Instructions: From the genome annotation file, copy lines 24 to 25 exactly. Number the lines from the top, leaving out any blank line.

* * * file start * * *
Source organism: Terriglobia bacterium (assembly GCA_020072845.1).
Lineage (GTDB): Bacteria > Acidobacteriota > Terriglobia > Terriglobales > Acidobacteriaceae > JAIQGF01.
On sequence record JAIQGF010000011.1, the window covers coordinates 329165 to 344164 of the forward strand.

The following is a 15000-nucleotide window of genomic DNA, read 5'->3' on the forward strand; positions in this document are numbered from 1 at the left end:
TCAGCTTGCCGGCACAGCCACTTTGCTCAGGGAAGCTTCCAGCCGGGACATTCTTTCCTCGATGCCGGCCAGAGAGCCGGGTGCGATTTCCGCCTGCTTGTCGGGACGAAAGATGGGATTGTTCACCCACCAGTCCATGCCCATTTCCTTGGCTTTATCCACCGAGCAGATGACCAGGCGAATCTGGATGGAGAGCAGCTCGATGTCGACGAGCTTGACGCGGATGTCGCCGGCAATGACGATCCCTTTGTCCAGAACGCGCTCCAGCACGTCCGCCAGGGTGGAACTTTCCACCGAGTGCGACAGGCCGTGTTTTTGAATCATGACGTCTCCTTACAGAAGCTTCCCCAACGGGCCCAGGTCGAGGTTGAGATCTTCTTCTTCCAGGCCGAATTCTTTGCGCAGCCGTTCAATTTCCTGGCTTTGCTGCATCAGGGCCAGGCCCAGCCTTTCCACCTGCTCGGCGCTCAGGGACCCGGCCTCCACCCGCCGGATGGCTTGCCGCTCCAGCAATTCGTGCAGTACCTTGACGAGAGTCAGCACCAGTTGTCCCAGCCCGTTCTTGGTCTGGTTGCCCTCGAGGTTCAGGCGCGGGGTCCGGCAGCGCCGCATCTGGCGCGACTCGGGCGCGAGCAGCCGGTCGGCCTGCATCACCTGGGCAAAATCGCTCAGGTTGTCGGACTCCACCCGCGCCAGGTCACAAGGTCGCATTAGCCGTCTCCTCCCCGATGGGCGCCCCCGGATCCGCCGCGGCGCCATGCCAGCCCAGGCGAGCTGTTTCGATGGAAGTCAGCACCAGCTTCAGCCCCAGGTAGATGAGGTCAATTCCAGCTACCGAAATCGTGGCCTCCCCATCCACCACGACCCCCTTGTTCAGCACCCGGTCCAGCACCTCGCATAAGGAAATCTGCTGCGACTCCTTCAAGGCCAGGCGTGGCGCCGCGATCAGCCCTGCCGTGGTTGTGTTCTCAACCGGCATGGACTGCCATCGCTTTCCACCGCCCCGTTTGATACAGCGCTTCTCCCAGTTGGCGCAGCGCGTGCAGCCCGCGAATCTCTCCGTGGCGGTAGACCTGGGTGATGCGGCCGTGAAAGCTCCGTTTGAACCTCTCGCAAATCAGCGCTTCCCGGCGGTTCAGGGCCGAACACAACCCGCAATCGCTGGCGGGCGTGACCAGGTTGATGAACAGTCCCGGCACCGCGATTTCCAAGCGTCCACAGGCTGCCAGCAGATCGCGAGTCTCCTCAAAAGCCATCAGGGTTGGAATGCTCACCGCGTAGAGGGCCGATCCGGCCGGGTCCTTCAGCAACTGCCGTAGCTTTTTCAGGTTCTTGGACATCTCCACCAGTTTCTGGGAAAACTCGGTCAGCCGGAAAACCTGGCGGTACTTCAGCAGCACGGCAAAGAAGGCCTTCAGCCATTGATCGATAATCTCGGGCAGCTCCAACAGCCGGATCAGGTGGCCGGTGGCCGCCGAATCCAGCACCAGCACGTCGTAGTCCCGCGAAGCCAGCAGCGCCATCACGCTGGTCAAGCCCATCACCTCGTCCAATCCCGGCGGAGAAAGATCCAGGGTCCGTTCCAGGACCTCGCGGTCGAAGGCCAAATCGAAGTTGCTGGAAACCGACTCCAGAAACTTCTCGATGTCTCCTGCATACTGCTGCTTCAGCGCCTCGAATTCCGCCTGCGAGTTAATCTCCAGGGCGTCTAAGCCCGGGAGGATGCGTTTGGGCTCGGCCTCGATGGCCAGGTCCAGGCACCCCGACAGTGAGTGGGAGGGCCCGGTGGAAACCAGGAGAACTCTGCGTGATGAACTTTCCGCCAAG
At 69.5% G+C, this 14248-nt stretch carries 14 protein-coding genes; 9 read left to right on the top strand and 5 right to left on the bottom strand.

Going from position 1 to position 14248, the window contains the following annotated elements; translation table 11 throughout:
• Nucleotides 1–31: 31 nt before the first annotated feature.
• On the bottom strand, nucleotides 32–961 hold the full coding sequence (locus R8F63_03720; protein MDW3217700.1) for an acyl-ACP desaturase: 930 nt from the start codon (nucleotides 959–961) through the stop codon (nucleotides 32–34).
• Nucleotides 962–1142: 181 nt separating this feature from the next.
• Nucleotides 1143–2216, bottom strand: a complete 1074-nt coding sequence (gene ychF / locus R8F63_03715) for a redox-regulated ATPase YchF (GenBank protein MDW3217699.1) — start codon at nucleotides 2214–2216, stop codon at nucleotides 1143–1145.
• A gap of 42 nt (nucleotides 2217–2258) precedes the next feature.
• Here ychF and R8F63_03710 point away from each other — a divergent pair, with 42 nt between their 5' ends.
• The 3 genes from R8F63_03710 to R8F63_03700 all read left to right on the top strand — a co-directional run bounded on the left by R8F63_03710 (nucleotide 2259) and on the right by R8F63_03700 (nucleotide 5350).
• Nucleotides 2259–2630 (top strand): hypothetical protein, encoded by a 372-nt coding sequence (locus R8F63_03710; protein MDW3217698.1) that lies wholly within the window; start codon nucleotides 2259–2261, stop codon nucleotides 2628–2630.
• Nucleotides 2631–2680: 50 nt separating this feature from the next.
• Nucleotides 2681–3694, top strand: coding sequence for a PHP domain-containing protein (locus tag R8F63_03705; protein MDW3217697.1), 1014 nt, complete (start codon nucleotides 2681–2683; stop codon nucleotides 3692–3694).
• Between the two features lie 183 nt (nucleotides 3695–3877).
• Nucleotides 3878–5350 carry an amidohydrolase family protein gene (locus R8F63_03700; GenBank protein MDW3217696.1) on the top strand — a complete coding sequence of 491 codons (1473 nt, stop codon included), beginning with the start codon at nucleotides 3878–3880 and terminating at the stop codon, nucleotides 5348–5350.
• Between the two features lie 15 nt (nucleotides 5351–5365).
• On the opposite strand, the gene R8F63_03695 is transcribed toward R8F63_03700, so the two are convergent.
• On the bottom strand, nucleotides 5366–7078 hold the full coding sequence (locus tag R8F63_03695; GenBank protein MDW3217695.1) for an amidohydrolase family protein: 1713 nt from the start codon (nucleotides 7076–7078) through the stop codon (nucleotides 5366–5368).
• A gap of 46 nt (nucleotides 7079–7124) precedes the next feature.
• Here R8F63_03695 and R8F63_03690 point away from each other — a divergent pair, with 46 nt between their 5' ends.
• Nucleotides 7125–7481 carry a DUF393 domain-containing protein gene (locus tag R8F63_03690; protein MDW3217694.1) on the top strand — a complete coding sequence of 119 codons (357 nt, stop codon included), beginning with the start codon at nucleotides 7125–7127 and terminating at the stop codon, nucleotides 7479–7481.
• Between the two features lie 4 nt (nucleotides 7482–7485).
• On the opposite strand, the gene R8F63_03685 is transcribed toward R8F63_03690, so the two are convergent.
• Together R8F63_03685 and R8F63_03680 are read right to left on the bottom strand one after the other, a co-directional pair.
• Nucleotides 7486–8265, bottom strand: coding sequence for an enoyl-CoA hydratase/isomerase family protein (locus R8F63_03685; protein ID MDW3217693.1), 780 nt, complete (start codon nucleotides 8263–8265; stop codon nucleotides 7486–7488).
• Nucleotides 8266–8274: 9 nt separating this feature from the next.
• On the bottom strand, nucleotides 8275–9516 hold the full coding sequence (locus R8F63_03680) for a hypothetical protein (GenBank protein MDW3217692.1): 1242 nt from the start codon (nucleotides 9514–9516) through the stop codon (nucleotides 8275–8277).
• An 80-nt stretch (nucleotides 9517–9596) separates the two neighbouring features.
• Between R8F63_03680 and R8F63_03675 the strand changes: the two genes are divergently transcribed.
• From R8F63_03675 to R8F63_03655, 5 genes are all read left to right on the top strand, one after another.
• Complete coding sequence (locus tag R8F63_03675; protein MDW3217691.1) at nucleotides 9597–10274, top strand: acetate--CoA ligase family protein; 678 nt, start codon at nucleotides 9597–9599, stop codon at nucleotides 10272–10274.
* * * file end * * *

• Here R8F63_03695 and R8F63_03690 point away from each other — a divergent pair, with 46 nt between their 5' ends.
• Nucleotides 7125–7481 carry a DUF393 domain-containing protein gene (locus tag R8F63_03690; protein MDW3217694.1) on the top strand — a complete coding sequence of 119 codons (357 nt, stop codon included), beginning with the start codon at nucleotides 7125–7127 and terminating at the stop codon, nucleotides 7479–7481.